A boy she loved with all her heart had loved her more. And she deserved it.
I feel a little bad about giving this book one star because I really wanted to enjoy it. Korean characters, rich-people drama, and a loose retelling of a beloved classic (that I haven’t even read). What more could I have asked for? But sadly, I couldn’t care less now. Just because I’m a K-pop fan doesn’t mean that I’m going to enjoy every K-pop-related story. I guess I learned this the hard way. Hahahaha.
I really should’ve done my research on the source material because little did I know that Anna Karenina was actually about infidelity. The main characters practically had a deadly affair and ruined each other’s lives just to soothe their loins. The same thing almost happened in this book. The protagonists in Anna K were shameless cheaters, but most of them still achieved a happy (if not hopeful) ending.
My first issue was Anna’s hypocrisy. She criticized her brother Steven for cheating on Lolly. Weeks or months later, Anna found herself betraying Alexander, her long-term but “very boring” boyfriend. Vronsky, Anna’s paramour, was basically a hot bastard who was notorious for sleeping with almost every pretty girl in the city. For the life of me, I couldn’t understand his obsession with Anna. It seemed to boil down to her good looks. As for Anna, she clung to Vronsky simply because she was tired of being prim and proper, her daddy’s little good girl.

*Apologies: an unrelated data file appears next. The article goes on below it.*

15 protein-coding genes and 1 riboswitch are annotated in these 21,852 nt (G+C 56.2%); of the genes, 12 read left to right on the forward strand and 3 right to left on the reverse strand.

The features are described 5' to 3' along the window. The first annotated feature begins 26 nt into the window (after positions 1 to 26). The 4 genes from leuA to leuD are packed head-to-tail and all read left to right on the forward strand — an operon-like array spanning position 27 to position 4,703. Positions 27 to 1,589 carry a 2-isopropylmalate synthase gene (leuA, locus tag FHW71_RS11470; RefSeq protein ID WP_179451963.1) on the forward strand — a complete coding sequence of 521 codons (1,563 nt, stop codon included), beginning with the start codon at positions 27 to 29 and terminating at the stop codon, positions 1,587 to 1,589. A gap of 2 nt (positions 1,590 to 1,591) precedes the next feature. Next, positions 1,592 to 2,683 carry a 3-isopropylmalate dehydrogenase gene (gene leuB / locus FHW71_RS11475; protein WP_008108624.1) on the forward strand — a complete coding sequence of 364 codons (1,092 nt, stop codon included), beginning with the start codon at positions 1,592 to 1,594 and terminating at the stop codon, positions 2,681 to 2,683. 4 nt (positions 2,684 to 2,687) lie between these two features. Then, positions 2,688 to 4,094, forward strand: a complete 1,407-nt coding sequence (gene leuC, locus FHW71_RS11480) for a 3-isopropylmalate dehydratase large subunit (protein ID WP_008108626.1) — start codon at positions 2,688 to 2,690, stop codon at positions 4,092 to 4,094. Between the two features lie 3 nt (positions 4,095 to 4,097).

My second gripe was the writing, which had an abundance of unnecessary descriptions to make readers believe that the characters were really, really rich. Luxury brands were mentioned here and there as if I cared about their fancy clothes, cars, and furniture. Being part of the middle class, I couldn’t even imagine most of them. You might appreciate this book more if you’re a reader with sophisticated tastes. Still, I don’t get why sex and drugs count as “high culture.” In many ways, ordinary people are genuinely more cultured than the rich.
The only thing I enjoyed was Anna and Steven’s close relationship as siblings. Their parents were mostly terrible at parenting, so the children were as thick as thieves. Sometimes, it seemed like Steven loved his sister more than he did his girlfriend. But I didn’t particularly appreciate how the siblings condoned each other’s bad behavior or loose morals. Where was the tough love in that? Ideally, loving someone should embolden you to confront them when they’re wrong.
Overall, Anna’s epiphany that she deserved Vronsky’s love was questionable. It made me realize something myself: Anna hadn’t learned her lesson. Cheating is cheating, no matter how hard you try to rationalize it. If Anna K was this annoying, I should remove Anna Karenina from my TBR pile.